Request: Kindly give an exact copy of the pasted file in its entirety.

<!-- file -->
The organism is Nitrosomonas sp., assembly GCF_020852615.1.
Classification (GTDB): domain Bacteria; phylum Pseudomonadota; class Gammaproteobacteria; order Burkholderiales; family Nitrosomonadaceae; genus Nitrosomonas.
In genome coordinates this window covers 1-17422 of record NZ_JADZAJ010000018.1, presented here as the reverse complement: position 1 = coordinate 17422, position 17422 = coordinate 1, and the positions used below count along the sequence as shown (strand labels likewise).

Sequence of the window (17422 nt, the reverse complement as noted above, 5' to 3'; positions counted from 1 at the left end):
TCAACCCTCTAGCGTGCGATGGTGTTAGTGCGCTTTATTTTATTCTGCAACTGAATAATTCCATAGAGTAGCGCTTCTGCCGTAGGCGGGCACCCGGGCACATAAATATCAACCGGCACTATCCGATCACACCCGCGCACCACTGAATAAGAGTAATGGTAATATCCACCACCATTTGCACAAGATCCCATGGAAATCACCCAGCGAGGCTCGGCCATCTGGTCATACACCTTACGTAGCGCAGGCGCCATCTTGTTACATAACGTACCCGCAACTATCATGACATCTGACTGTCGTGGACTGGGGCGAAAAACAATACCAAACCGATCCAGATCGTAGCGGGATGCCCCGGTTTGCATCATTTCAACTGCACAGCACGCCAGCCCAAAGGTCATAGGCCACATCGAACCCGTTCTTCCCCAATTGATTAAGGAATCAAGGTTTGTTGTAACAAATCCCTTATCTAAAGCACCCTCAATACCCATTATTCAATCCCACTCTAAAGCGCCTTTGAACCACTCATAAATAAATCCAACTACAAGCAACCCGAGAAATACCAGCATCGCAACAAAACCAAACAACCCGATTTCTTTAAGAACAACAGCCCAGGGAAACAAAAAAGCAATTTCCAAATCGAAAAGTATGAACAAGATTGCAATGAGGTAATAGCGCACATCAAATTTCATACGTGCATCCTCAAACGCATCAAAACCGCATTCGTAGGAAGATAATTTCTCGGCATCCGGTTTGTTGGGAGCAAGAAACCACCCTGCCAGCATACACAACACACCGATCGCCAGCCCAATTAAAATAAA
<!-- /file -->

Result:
The organism is Nitrosomonas sp., assembly GCF_020852615.1.
Classification (GTDB): domain Bacteria; phylum Pseudomonadota; class Gammaproteobacteria; order Burkholderiales; family Nitrosomonadaceae; genus Nitrosomonas.
In genome coordinates this window covers 1-17422 of record NZ_JADZAJ010000018.1, presented here as the reverse complement: position 1 = coordinate 17422, position 17422 = coordinate 1, and the positions used below count along the sequence as shown (strand labels likewise).

Sequence of the window (17422 nt, the reverse complement as noted above, 5' to 3'; positions counted from 1 at the left end):
TCAACCCTCTAGCGTGCGATGGTGTTAGTGCGCTTTATTTTATTCTGCAACTGAATAATTCCATAGAGTAGCGCTTCTGCCGTAGGCGGGCACCCGGGCACATAAATATCAACCGGCACTATCCGATCACACCCGCGCACCACTGAATAAGAGTAATGGTAATATCCACCACCATTTGCACAAGATCCCATGGAAATCACCCAGCGAGGCTCGGCCATCTGGTCATACACCTTACGTAGCGCAGGCGCCATCTTGTTACATAACGTACCCGCAACTATCATGACATCTGACTGTCGTGGACTGGGGCGAAAAACAATACCAAACCGATCCAGATCGTAGCGGGATGCCCCGGTTTGCATCATTTCAACTGCACAGCACGCCAGCCCAAAGGTCATAGGCCACATCGAACCCGTTCTTCCCCAATTGATTAAGGAATCAAGGTTTGTTGTAACAAATCCCTTATCTAAAGCACCCTCAATACCCATTATTCAATCCCACTCTAAAGCGCCTTTGAACCACTCATAAATAAATCCAACTACAAGCAACCCGAGAAATACCAGCATCGCAACAAAACCAAACAACCCGATTTCTTTAAGAACAACAGCCCAGGGAAACAAAAAAGCAATTTCCAAATCGAAAAGTATGAACAAGATTGCAATGAGGTAATAGCGCACATCAAATTTCATACGTGCATCCTCAAACGCATCAAAACCGCATTCGTAGGAAGATAATTTCTCGGCATCCGGTTTGTTGGGAGCAAGAAACCACCCTGCCAGCATACACAACACACCGATCGCCAGCCCAATTAAAATAAA